Correct Pressure is the stimulus for correct growth.

This fact has served the horses we treat well. It is a scientific fact that correct pressure produces healthy tissue, while too much, or too little pressure will result in poor tissue development. This principle is one of the most important principles of AEP. By studying each individual structure of the foot, we have been able to integrate practices that promote correct stimulus for each given structure. This fact allows us to investigate new ways to aid the horse in its development, by establishing an environment that is conducive to healing.

Do no harm

This is something that we have been teaching for over a decade now, though it is mentioned last for a very good reason. If we do not have a good understanding of the above listed principles and theorems, we cannot, in good conscience, say we are doing no harm.

Applied Equine Podiatry allows us to look at the attempts made to better hoof care over the past century in a new light. I whole heartedly believe that never before has the opportunity to improve the welfare of the horse, and increase its potential for performance, been so great. There have been so many breakthroughs over the past decade that it is impossible to list them all in this article, but what I can do is highlight how this approach to hoof care is changing the face of the equine world.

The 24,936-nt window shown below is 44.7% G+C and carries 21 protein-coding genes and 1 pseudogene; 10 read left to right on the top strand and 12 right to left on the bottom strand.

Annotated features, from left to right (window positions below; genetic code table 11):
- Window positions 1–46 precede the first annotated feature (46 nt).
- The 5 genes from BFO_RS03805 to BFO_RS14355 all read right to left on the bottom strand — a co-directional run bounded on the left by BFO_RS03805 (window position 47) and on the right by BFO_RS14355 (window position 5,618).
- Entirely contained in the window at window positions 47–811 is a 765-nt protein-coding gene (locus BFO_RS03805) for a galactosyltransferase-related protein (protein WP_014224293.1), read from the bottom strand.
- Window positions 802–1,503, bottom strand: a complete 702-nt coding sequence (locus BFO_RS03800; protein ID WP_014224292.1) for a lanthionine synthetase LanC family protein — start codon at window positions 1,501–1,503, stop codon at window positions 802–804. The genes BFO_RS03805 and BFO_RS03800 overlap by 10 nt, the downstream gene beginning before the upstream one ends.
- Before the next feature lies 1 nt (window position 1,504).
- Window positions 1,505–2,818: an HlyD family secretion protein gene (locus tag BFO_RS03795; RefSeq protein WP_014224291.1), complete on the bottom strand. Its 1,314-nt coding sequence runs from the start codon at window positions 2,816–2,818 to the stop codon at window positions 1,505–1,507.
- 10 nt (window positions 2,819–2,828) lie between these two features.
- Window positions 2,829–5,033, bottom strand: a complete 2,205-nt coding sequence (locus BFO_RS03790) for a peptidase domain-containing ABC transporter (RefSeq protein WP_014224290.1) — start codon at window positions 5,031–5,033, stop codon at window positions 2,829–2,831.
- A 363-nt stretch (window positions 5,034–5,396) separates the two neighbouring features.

Scientific research and facts support the theories that make it possible to question conventional thinking; this process again is referred to as lateral thinking. As a result of lateral thinking, the science of Applied Equine Podiatry has made huge advances in the treatment of the horse’s foot. Allow me to mention several of these advances.

For nearly two centuries, common belief has dictated that whenever the equine foot is stricken by disease or dysfunction that we must stabilize it by making it rigid. New research into foot function has shown us that this is not true. Studies support our findings and indicate that in nearly all cases the back half of the foot must be able to distort on all dimensions, not simply expanding and contracting, Studies also make it clear that the amount of distortion is an important factor in achieving health and performance. Excessive distortion can be as destructive as too little distortion. Our research into chronic founder offers evidence to support this belief.